Farming, Sustainability and the Return of the Local Economy
Jul. 30, 2014
By Gary Kleppel
It is 77 degrees in the pasture where my sheep and their lambs are grazing contentedly on the tall grass whose roots reach deep into the soil, carrying water to the otherwise dry surface. Tall grass helps ensure pasture health and ultimately the health of my sheep.
At the same time, the temperature in my kitchen is 119 degrees. I remove a dozen baguettes from the oven and prepare to load eight pain au levain. I started baking for tomorrow’s farmers market at 4 this morning. I’ll be at it for about another five or six hours. Tomorrow morning, Saturday, I’ll be up at 3 to prepare the soda bread scones and little loaves of Irish brown bread. Then, after moving the sheep back onto pasture (they come into the barn at night to allow the coyotes access to the mice in our fields), releasing the egg layers from the chicken tractor and moving the broiler chicks to fresh, clean grass, Pam and I will load our bread, tent, cash box and other paraphernalia into the Prius and head to the Delmar Farmers Market, a few miles outside of Albany, New York and 30 minutes from our farm. There we’ll sell the 130 or so breads that I baked on Friday and early Saturday morning in about two hours – approximately a bread a minute.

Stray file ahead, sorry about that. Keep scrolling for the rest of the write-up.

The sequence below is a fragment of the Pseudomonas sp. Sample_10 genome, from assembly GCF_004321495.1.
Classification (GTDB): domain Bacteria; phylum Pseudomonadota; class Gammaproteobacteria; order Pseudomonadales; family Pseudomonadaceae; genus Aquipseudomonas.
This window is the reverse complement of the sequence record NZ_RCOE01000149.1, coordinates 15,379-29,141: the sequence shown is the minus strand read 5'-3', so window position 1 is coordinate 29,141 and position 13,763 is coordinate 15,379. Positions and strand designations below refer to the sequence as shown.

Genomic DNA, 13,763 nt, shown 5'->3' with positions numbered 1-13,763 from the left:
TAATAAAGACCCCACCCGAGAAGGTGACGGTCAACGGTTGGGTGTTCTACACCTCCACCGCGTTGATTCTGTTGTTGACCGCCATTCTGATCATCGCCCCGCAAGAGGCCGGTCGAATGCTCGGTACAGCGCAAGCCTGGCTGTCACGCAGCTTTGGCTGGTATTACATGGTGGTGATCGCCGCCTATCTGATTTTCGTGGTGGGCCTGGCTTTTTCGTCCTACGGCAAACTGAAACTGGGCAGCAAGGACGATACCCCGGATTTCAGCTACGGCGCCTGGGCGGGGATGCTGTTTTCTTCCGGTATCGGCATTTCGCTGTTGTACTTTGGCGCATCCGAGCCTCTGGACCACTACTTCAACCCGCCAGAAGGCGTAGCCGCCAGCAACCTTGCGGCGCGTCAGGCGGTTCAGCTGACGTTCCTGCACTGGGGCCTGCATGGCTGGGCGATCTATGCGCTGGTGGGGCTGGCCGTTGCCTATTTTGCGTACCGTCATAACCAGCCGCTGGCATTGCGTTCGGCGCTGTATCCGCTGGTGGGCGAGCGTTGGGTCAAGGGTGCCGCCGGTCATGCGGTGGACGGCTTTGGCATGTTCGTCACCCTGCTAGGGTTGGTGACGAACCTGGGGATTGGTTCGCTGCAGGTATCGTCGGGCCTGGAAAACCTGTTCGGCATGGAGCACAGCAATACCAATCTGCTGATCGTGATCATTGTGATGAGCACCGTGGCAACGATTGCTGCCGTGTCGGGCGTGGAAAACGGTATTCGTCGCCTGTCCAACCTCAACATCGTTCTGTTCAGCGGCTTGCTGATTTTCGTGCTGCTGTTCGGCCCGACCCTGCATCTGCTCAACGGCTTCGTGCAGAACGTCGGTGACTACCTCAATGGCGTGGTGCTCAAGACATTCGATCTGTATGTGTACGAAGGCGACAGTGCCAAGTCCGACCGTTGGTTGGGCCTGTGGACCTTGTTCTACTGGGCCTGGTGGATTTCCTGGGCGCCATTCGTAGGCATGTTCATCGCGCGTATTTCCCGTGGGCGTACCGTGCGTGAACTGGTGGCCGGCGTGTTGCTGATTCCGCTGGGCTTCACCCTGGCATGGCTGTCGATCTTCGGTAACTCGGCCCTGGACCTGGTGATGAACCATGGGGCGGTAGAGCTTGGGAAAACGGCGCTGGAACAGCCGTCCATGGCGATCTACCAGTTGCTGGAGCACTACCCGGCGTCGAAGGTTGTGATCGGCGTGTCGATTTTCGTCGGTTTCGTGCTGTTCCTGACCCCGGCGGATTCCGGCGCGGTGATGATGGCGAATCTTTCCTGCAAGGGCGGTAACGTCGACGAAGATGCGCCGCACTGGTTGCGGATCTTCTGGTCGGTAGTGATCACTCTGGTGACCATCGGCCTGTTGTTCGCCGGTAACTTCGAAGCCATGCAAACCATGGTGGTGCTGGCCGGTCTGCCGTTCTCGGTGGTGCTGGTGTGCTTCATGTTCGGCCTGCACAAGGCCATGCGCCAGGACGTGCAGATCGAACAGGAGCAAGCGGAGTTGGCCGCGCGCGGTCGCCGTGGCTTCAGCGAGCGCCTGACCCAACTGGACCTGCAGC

Most interestingly, when a would-be customer shows up at our tent, twenty minutes after the last loaf has been carried away, the response in never a grumpy, “Why can’t you bake more bread?” Instead, market patrons typically respond with a cheerful, “Good for you!” or “I guess I’ll have to get here earlier next week.” They get it!
This is the “emergent” agriculture – the new paradigm in food production whose foundation rests in the direct collaboration between producers and consumers. While capturing only a small portion of the American food market (perhaps 10% at best) direct sales is, according to the USDA, the fastest growing sector in agriculture. Direct marketing, via farmers markets, community supported agriculture programs, and myriad other efforts to connect food producers directly with consumers, is based on the assumptions that the modern farmer has a product that far exceeds the standard of mere commodity food and that this farmer is willing and able to expend the effort to market that product to potential customers. A poor product marketed well, will get the producer exactly one good day of sales; a great product poorly presented will provide excellent (unsold) food to the farmer’s table as he or she goes broke.
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